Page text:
This was made in the few months after my first trip to Japan. I had moved out of my home and sold it on the 11th of April 2012. It's hard to believe it has been 8 years ago, already. As they say, time flies, somewhere anyway.
What are we left with? Memories? Dreams? Certainly lots of reflections which only engender even more reflections, and possibly more dreams.
I knew that immediately after moving out that I wanted to turn myself upside down, inside out if possible, not exactly a pause, but a shake-up between chapters of a life which I had hitherto written in my head. So, I decided to go to Japan where I had never been before. I had initially thought to go back to India on a drawing trip but the visa was too troublesome to procure, and India would have given me a headache anyway. Japan was the perfect place, a place I wish I had gone when I was younger in fact. I left for a month.
When I returned to France I rented a small place not far from where I had lived, a few villages away. I knew the owners only socially to be lovers of art. There was a small garden just down below the house where I spent my mornings writing and making these gouaches. There was a small brook which gurgled right through the garden so it was very, very perfect. When I had arrived at the end of May everything was green, and separated by poppies. Crickets flooded the evening air. Soon enough though, the summer kicked in and the cigales were grinding the afternoons down to tiny pebbles.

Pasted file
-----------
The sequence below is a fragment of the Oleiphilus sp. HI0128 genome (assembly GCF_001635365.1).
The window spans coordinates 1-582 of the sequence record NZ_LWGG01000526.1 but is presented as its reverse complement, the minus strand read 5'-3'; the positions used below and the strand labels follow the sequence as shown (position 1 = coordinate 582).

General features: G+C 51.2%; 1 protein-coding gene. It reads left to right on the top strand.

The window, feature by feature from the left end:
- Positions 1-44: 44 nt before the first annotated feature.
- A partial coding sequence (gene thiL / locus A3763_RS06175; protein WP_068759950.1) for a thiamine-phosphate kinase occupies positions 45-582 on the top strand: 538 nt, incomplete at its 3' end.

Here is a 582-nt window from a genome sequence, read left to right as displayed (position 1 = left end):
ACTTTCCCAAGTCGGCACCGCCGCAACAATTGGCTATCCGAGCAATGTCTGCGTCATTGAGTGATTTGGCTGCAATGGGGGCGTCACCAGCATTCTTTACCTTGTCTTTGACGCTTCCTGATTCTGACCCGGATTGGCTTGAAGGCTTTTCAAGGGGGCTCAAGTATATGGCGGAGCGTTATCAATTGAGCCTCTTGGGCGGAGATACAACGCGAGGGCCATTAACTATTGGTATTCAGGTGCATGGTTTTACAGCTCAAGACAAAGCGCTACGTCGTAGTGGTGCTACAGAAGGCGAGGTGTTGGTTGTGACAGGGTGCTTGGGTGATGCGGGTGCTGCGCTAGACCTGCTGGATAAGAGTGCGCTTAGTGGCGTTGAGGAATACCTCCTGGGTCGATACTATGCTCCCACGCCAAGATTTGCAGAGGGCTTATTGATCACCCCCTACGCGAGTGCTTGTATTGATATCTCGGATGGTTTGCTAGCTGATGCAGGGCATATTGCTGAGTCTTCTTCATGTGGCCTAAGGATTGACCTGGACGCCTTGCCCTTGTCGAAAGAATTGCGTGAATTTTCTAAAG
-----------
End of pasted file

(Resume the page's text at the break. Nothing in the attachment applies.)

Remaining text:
Then summer gave way to autumn before I made my was back to London, then on to Australia by early November. It was a strange period, I was feeling vaguely anxious living in France without a fixed abode, something new. This uncertainty of where I might end up was gnawing away deep inside of me, barely audible. But at the same time it felt like being at the bow of a large boat on a crossing to somewhere new and foreign, the wind and waves slapping me incessantly. I felt alive.
And it was this state of uncertainty which gave rise to these small gouaches which I made during those two summers in Montbrison. There is something very Japanese about them, I think because everything about Japan seemed to crack my ribs wide open as if ready for open heart surgery.
Japan is unlike anywhere in the civilised world. An island whose culture remained mostly intact for 3000 years on its own. One could really fall in love with Japan.
And because I wanted to explore more of my heart I went back the next year and brought gouaches with me to work on the road.
It would be two years before I decided to make Australia my home.